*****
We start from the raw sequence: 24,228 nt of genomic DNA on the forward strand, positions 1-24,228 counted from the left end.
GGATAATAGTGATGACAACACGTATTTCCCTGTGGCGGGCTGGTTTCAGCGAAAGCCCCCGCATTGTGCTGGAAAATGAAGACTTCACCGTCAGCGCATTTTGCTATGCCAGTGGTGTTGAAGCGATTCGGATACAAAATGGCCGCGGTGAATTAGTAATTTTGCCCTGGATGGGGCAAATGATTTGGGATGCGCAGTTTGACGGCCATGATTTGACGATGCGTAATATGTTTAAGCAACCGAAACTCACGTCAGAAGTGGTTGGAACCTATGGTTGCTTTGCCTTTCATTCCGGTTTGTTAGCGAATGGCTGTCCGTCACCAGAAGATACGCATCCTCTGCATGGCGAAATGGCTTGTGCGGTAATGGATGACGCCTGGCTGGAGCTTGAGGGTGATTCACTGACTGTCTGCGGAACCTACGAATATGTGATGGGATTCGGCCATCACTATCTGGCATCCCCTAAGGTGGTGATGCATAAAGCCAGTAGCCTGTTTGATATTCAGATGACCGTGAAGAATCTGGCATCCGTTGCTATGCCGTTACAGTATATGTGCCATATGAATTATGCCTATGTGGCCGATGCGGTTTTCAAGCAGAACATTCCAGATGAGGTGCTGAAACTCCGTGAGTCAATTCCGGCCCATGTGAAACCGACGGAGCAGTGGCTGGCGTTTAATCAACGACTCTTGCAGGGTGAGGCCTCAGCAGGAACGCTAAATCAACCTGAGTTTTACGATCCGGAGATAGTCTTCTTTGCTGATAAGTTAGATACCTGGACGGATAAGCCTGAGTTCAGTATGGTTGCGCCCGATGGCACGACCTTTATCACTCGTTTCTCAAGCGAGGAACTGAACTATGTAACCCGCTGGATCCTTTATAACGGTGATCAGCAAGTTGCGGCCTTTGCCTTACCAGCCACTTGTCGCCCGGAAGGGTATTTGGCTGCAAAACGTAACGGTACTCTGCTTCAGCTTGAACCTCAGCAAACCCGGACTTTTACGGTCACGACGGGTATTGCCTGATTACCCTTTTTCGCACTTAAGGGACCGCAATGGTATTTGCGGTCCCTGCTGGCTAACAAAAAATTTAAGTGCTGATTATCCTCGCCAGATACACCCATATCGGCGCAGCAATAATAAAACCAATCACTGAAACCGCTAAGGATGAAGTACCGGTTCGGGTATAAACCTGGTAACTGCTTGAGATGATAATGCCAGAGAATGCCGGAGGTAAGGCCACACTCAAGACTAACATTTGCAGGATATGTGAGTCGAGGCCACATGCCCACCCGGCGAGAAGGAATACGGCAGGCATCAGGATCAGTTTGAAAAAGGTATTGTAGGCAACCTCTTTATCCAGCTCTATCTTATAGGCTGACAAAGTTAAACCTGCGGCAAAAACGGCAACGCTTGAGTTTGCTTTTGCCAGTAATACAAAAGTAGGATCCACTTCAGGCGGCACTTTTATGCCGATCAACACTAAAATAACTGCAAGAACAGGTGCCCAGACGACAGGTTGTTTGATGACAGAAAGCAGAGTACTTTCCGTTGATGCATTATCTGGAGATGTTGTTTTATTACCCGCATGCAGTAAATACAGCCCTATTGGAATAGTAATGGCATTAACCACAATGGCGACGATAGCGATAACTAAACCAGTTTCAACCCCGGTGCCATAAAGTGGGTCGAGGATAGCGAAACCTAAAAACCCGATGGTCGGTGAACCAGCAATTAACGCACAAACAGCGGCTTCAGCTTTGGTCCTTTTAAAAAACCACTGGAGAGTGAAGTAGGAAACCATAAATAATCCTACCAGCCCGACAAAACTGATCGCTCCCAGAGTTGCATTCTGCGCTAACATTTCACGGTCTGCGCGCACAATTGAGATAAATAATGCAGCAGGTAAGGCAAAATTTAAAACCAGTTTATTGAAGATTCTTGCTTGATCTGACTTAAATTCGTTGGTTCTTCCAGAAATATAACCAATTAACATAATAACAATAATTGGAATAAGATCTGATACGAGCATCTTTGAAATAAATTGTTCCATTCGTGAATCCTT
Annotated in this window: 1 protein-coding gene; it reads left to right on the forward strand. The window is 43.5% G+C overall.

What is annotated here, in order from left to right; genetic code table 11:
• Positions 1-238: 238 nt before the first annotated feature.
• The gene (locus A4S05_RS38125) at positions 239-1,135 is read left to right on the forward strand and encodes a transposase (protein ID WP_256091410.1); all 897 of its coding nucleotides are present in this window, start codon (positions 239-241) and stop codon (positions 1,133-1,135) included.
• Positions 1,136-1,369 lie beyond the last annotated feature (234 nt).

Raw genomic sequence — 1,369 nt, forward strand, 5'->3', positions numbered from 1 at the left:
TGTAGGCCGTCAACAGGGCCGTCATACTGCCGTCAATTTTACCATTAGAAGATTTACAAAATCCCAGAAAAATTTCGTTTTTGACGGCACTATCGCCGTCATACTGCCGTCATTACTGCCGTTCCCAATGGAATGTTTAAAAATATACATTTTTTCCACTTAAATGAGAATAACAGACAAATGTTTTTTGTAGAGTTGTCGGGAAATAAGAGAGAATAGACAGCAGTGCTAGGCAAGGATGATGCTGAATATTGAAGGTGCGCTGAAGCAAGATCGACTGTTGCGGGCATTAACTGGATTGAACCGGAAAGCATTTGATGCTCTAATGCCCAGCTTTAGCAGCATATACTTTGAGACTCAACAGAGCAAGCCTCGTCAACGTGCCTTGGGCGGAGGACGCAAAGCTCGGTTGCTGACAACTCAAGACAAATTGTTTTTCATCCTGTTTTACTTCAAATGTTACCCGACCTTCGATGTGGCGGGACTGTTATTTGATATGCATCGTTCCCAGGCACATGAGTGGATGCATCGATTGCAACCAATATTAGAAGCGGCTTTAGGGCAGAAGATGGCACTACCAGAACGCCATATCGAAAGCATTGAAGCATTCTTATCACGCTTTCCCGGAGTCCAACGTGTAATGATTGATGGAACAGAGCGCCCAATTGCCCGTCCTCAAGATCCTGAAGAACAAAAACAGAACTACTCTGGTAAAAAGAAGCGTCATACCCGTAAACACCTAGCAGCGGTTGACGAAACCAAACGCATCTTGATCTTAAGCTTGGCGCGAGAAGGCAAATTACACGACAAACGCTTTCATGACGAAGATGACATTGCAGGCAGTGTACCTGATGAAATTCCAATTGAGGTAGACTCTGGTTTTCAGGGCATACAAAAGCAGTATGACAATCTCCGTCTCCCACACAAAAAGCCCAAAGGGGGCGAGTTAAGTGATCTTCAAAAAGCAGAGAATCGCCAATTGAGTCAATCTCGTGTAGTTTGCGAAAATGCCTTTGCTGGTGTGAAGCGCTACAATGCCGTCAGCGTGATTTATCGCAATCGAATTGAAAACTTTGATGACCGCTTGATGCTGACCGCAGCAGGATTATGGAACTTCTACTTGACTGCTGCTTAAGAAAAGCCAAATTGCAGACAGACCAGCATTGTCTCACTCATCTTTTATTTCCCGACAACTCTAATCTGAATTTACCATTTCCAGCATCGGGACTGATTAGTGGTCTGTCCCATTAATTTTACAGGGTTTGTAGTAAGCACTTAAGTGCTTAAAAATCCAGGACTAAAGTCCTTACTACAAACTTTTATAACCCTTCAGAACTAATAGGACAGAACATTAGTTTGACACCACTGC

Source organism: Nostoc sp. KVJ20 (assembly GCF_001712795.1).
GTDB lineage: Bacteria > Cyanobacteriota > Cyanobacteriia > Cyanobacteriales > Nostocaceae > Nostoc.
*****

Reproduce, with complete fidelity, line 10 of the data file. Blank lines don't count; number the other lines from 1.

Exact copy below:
Source organism: Nostoc sp. KVJ20 (assembly GCF_001712795.1).